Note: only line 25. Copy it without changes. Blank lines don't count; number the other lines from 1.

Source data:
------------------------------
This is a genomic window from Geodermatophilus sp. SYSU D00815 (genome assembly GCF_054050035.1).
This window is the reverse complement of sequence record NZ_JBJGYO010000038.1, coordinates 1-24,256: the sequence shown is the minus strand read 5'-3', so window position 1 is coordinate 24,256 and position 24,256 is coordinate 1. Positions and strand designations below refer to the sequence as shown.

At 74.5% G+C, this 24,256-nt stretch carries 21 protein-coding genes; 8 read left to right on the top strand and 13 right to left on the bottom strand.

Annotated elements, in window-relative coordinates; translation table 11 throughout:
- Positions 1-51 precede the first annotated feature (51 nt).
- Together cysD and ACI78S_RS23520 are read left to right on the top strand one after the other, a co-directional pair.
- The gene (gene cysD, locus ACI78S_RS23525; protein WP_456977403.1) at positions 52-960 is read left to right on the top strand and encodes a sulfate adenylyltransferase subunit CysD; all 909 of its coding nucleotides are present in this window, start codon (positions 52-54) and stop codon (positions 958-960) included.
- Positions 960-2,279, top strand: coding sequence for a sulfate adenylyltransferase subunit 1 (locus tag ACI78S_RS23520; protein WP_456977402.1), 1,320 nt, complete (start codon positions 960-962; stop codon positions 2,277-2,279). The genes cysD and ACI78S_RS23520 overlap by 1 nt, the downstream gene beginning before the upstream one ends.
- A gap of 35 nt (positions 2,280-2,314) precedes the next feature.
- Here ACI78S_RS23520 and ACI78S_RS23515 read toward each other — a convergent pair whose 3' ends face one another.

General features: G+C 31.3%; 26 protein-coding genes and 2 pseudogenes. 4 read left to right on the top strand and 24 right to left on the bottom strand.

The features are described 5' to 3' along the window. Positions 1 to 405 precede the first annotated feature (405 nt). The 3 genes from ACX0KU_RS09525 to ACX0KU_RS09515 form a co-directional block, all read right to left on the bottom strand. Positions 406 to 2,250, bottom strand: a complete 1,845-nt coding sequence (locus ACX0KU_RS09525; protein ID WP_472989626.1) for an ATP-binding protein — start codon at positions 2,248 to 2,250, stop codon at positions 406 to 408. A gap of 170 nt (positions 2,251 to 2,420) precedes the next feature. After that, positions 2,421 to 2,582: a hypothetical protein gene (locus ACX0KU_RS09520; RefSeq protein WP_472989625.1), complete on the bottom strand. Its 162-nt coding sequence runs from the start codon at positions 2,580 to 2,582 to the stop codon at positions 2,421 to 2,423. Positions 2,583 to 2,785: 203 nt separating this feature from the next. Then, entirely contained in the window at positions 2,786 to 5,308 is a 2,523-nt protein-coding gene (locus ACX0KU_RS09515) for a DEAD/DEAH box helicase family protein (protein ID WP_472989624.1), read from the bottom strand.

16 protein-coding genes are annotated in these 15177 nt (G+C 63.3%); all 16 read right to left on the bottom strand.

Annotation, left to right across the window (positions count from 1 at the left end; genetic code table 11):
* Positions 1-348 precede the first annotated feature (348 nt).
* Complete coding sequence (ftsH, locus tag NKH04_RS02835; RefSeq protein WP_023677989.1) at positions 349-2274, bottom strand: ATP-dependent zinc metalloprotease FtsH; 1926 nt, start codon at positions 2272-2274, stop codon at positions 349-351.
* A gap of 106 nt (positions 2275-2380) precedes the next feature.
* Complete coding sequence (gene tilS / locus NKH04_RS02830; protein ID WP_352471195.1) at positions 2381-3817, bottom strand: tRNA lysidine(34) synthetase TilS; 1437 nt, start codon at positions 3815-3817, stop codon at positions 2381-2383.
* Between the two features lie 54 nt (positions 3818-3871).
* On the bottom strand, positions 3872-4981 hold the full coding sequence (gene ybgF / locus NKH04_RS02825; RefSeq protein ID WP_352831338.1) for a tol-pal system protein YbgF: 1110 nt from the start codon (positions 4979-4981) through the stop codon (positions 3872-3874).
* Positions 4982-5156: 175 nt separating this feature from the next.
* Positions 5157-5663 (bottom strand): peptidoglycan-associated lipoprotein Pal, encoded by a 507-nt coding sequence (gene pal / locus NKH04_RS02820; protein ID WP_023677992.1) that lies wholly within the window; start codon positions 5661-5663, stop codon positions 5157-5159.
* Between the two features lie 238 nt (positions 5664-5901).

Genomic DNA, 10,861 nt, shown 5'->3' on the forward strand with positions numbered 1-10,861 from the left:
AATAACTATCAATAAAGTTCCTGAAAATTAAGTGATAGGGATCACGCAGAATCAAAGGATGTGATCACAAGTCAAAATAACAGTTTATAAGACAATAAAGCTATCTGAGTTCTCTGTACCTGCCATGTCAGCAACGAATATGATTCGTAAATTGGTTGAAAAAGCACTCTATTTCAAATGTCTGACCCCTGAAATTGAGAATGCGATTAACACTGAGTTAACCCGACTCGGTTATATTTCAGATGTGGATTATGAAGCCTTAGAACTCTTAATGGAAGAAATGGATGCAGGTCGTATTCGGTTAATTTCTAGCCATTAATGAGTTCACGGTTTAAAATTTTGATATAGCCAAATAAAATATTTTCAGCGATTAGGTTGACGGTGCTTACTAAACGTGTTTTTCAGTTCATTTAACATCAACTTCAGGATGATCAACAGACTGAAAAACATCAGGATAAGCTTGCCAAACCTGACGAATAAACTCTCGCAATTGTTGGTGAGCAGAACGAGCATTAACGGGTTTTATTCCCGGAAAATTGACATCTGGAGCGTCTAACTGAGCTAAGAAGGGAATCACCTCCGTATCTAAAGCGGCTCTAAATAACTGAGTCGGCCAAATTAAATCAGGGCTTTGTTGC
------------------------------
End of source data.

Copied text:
AATAACTATCAATAAAGTTCCTGAAAATTAAGTGATAGGGATCACGCAGAATCAAAGGATGTGATCACAAGTCAAAATAACAGTTTATAAGACAATAAAGCTATCTGAGTTCTCTGTACCTGCCATGTCAGCAACGAATATGATTCGTAAATTGGTTGAAAAAGCACTCTATTTCAAATGTCTGACCCCTGAAATTGAGAATGCGATTAACACTGAGTTAACCCGACTCGGTTATATTTCAGATGTGGATTATGAAGCCTTAGAACTCTTAATGGAAGAAATGGATGCAGGTCGTATTCGGTTAATTTCTAGCCATTAATGAGTTCACGGTTTAAAATTTTGATATAGCCAAATAAAATATTTTCAGCGATTAGGTTGACGGTGCTTACTAAACGTGTTTTTCAGTTCATTTAACATCAACTTCAGGATGATCAACAGACTGAAAAACATCAGGATAAGCTTGCCAAACCTGACGAATAAACTCTCGCAATTGTTGGTGAGCAGAACGAGCATTAACGGGTTTTATTCCCGGAAAATTGACATCTGGAGCGTCTAACTGAGCTAAGAAGGGAATCACCTCCGTATCTAAAGCGGCTCTAAATAACTGAGTCGGCCAAATTAAATCAGGGCTTTGTTGC